What is ssv.network ?
Ethereum is one of the most popular blockchains because it was the original one to feature smart contracts. But that doesn’t mean it is not without its flaws.
We’ve come a long way since the early days of Bitcoin and blockchains with the most recent development being the ETH 2.0 upgrade. When Ethereum switches to a PoS consensus it will replace miners by staking ethereum for boosting decentralization.
When Vitalik announced that Ethereum would be transitioning from a PoW to a PoS model, we knew that this would open new possibilities to play around with staking in the crypto world. The team behind ssv.network has always been pro-PoS because we simply liked the idea of involving more participants in the network, as anyone can become a validator and receive ETH rewards. But we also wanted to take one step further than Staking-as-a-Service with something more secure, more inclusive, and more conducive to long term decentralization.
This is how ssv.network came to be.
Many people are thrown off by the similarities and instantly think of ssv.network as yet another staking service. But they couldn’t be more wrong. It is actually an open source protocol anyone can use to access decentralized staking on the Ethereum blockchain. The protocol functions by creating a decentralized staking infrastructure that enables the distributed operation of an Ethereum validator. And while it sounds confusing, it’s anything but.
A New Decentralized Method for ETH Staking
Staking ETH has always been open to anyone who wants to help secure the network and get compensated for their efforts. The main obstacle to becoming an Ethereum validator remains the high cost — the 32 ETH required are now worth just over $100k as the value of ETH skyrocketed to new highs. Not to mention that not many people want to incur the penalty for going offline at any point. And even fewer can run a validator node 24/7 (this can be a PC, remote server, Raspberry Pi or similar) with a stable Internet connection.
But what if there was a shared, non-custodial way to be an Ethereum validator?
ssv.network was developed with various objectives in mind. The first was to enable a validator setup with no prior technical knowledge and understanding of blockchain. The second was to provide stakers with a fault tolerant, slashing-free decentralized security layer while generating ETH rewards. And the third (and our favourite) — to allow anyone — be it a developer, researcher or analyst — to build on top of SSV. Applications built on top of ssv.network will allow service providers and builders to ensure a fully decentralized ETH staking offering to their users. Defi protocols for example will be able to natively offer ETH staking and issue liquidity tokens while running zero infrastructure and maintaining decentralization all across the tech stack.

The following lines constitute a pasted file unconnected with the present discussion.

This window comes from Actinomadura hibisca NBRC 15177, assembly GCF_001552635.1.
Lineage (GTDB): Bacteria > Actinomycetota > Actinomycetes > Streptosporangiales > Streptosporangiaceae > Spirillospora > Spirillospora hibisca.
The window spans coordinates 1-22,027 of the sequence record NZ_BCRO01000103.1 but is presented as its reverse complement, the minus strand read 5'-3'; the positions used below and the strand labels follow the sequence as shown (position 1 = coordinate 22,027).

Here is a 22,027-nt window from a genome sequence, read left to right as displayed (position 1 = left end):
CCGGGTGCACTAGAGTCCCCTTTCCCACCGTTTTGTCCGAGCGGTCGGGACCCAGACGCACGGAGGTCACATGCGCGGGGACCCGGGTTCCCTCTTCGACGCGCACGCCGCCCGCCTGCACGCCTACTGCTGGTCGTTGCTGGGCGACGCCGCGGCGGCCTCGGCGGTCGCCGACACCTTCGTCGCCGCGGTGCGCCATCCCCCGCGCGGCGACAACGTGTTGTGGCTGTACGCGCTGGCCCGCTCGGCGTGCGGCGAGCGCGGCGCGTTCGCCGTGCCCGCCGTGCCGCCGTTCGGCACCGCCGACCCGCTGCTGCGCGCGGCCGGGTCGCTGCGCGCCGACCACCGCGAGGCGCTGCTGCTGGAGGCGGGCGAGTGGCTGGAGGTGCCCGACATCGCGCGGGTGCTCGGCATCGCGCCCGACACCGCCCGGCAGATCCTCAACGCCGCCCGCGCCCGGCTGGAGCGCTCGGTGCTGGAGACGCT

An open source protocol that is strictly community-centric
ssv.network is a fully decentralized and open ETH staking network. The core of our protocol is a Secret Shared Validators (SSV) — a secure and robust way to split a validator key for ETH staking between non-trusting nodes, or operators. What this means is that anyone who wants to run an Ethereum validator can now do it with no hassle. And this applies to DIY users, staking pools and big institutional staking services alike.
The protocol enables the distributed control and operation of an Ethereum validator. But the validator key is split so no operator has to trust the other to operate. It is even possible for a certain amount of nodes to go offline without affecting network performance, and no operator can take unilateral control of the network. This achieves a higher degree of decentralization, fault tolerance, and optimal security for staking on Ethereum.
Anyone who wants to join the ssv.network as an operator must run an SSV node. To do so, you must run your node, generate operator keys and register to the network. The other option is to become a validator (staker) and distribute your validator key to Operators. You must have an active validator before running it on the SSV network. After generating new keys via Ethereum’s Launchpad and depositing your validator to the deposit contract, you can select between multiple staking providers, clients, servers and geolocations and start staking. Any of these user groups — stakers and operators — can also act as DAO members and take a meaningful role in governing the ssv.network.
The result is a protocol that proposes new, innovative ways to stake and profit from ETH true to the core spirit of decentralization.